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|Section Manager||Prof. George Hutchinson|
|Section author||Danny Campbell|
|Editors||Emer Campbell & Bob Foy|
Ireland’s waterways, lakes and wetlands are a significant part of our natural heritage and their management and maintenance is a major responsibility. Lough Melvin is a unique and internationally significant lake located in the counties of Leitrim and Fermanagh and is described as “one of the few remaining natural post-glacial salmonid lakes in north-western Europe”.
In relatively pristine condition, the lake and surrounding catchment area are highly valued for their recreational, heritage and environmental qualities by anglers, tourists, scientists and the local community.
As part of a larger project examining the wider economic value of Lough Melvin, our partners in the Gibson Institute for Land, Food and Environment focused on assessing the perceived economic value of fish stocks. The general public (in both Northern Ireland and the Republic of Ireland) were asked to attach a relative economic value to a number of salmonid fish species within the Catchment. These included the Arctic char (Salvelinus alpinus), the Atlantic salmon (Salmo salar), the ferox (Salmo ferox), the gillaroo (Salmo stomachicus) and the sonaghan (Salmo nigripinnis). This was achieved using a discrete choice experiment methodology which involved face-to-face interviews with a representative sample of 1,186 members of the public.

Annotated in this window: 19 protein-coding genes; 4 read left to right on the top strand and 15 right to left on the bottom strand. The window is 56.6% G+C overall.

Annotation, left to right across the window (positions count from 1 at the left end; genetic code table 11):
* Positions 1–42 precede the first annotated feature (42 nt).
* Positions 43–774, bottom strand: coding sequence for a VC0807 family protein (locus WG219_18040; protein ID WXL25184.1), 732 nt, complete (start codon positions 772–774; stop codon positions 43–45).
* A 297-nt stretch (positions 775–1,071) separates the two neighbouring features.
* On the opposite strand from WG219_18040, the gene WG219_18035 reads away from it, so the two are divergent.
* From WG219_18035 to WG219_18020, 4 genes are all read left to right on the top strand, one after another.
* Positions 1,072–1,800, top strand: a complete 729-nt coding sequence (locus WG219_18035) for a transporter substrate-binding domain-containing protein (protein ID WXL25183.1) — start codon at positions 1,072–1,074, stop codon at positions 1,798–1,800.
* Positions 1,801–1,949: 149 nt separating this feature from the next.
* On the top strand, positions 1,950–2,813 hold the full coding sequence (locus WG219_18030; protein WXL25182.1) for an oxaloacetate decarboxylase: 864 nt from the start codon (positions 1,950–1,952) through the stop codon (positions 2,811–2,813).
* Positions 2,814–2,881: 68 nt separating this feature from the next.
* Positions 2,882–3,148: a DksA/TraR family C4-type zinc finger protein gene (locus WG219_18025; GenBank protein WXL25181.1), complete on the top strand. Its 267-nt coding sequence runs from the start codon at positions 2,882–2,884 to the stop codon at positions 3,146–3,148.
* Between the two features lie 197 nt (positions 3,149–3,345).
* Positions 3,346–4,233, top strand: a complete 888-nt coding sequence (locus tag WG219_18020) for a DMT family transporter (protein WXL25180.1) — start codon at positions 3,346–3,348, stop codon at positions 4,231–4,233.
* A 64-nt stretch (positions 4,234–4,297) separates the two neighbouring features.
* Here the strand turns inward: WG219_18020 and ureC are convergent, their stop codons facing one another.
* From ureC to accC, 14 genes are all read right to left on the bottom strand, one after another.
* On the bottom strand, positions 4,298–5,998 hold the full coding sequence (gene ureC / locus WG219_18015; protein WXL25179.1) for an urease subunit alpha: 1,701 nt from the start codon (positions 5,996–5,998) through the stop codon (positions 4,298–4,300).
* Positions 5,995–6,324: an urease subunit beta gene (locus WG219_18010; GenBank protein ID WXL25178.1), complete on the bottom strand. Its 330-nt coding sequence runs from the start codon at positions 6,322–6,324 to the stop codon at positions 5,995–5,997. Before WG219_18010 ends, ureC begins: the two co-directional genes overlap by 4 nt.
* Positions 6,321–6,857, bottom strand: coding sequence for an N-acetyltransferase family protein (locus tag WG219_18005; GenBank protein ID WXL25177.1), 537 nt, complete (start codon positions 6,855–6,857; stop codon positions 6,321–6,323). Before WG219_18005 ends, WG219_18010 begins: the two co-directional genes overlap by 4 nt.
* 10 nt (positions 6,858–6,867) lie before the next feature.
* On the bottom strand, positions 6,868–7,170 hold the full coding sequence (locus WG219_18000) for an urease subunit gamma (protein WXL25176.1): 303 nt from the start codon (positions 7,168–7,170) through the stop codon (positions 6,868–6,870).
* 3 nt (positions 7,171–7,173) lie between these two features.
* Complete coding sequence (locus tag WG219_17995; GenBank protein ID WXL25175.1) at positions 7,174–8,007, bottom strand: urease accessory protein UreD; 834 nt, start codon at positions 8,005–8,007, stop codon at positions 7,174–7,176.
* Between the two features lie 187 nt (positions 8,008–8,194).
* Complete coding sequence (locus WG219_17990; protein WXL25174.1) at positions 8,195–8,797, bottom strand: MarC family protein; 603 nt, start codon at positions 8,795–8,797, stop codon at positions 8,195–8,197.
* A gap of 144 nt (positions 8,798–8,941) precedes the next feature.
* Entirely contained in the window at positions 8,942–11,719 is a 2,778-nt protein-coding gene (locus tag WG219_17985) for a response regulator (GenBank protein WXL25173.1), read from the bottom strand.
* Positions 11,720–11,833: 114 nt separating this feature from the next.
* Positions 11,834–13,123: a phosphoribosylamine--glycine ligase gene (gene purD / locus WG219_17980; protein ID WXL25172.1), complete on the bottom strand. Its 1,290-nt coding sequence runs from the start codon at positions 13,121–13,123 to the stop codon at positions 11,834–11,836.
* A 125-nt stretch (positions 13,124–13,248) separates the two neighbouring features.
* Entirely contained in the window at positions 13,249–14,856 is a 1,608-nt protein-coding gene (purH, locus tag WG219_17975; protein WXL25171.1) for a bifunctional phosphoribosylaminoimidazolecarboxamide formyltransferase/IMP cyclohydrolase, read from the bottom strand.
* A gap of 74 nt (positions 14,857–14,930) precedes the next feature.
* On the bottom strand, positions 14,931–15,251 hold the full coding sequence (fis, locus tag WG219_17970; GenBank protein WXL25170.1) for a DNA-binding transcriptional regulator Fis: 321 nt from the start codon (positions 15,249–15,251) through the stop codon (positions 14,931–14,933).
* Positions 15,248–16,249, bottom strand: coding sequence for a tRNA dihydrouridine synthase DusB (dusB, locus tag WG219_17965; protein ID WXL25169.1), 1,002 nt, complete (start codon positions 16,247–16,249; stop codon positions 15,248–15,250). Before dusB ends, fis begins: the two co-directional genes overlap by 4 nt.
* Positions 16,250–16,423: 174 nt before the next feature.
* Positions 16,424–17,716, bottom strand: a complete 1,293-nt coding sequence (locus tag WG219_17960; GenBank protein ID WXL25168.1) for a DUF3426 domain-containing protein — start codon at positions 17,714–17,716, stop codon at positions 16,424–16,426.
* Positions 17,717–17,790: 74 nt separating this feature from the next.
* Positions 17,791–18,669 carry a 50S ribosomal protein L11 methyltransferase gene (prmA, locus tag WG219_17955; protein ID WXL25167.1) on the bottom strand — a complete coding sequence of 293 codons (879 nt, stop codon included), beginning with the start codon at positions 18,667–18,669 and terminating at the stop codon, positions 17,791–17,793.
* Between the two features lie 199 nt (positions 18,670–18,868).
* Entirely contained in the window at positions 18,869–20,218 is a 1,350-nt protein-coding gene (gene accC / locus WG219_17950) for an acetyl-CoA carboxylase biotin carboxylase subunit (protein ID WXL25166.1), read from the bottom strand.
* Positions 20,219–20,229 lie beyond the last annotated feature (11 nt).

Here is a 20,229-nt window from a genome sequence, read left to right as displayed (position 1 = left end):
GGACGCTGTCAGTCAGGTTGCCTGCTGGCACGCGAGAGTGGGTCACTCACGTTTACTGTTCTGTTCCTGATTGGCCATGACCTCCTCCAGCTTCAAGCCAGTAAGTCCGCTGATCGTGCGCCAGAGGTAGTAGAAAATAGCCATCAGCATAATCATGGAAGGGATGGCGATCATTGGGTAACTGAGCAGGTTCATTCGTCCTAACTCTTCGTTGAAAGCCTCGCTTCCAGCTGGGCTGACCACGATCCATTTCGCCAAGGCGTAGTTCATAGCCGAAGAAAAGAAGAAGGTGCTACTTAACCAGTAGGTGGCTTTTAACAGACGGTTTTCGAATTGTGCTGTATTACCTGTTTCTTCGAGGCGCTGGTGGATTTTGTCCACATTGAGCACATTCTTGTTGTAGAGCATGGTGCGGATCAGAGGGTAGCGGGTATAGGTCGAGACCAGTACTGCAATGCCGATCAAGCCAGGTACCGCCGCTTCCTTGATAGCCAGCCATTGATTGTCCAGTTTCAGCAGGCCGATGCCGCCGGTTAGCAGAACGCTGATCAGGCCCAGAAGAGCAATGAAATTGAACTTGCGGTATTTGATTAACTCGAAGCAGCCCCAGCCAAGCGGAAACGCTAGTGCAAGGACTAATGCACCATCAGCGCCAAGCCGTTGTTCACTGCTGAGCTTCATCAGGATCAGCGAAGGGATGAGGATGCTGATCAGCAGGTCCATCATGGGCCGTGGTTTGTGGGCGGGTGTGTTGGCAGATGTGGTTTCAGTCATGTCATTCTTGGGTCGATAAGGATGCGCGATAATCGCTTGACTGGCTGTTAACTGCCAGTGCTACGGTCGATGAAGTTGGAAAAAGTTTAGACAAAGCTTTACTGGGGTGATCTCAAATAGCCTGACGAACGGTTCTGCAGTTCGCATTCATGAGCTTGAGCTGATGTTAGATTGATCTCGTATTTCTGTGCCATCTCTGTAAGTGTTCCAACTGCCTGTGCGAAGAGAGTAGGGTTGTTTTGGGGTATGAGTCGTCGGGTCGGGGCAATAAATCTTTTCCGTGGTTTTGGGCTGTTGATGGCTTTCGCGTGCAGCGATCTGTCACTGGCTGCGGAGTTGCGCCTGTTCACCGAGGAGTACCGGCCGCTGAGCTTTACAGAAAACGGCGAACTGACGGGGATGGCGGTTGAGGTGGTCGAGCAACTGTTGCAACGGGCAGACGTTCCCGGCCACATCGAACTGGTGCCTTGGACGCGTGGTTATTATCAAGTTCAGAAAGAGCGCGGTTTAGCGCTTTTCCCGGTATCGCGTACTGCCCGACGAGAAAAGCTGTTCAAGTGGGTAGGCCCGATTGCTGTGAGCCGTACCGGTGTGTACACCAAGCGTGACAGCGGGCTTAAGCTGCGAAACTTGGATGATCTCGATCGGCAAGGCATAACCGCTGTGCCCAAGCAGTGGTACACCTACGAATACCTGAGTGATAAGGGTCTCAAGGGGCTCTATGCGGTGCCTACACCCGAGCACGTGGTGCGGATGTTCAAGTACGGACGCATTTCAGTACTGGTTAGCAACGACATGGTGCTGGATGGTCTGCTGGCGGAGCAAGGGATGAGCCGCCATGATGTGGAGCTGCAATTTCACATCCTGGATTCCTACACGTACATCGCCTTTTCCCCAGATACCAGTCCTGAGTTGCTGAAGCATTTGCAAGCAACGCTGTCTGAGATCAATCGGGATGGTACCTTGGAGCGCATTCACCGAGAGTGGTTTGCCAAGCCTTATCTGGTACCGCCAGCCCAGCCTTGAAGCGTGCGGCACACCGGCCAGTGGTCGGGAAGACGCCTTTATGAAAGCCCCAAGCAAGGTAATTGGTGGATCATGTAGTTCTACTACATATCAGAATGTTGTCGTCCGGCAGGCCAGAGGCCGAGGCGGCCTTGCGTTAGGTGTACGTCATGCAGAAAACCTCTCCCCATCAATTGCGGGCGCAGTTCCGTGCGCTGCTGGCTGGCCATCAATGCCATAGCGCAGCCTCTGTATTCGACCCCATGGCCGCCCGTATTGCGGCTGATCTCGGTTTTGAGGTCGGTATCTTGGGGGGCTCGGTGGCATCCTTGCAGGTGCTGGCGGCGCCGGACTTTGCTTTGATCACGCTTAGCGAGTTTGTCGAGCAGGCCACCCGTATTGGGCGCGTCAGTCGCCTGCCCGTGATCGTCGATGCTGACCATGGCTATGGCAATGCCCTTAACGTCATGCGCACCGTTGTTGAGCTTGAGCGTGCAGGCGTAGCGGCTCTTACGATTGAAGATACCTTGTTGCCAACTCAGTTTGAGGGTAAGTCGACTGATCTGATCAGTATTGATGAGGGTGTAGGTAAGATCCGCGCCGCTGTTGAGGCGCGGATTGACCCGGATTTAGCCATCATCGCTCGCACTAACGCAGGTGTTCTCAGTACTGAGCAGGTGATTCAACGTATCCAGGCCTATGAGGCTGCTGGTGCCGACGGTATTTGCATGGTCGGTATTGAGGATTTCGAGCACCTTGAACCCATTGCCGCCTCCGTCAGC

People placed highest value on preserving rare or valuable species. Specifically, sonaghan was valued at €167 million per year, Atlantic salmon at €138 million per year and gillaroo at €74 million per year. By comparison, Artic char was valued at €59 million per year and ferox was valued lowest at €55 million per year. The combined cost of preserving all fish species was equal to the value of preserving the highest value species alone at €167 million per year.
This was part of a major programme funded by INTERREG IIIA in collaboration with partners in the Northern Ireland Environment Agency (NIEA), Northern Regional Fisheries Board, the Agri-Food and Biosciences Institute (AFBI) Northern Ireland and Teagasc in the Republic of Ireland.
Download the final reports:
Executive Summary to Lough Melvin Catchment Management Plan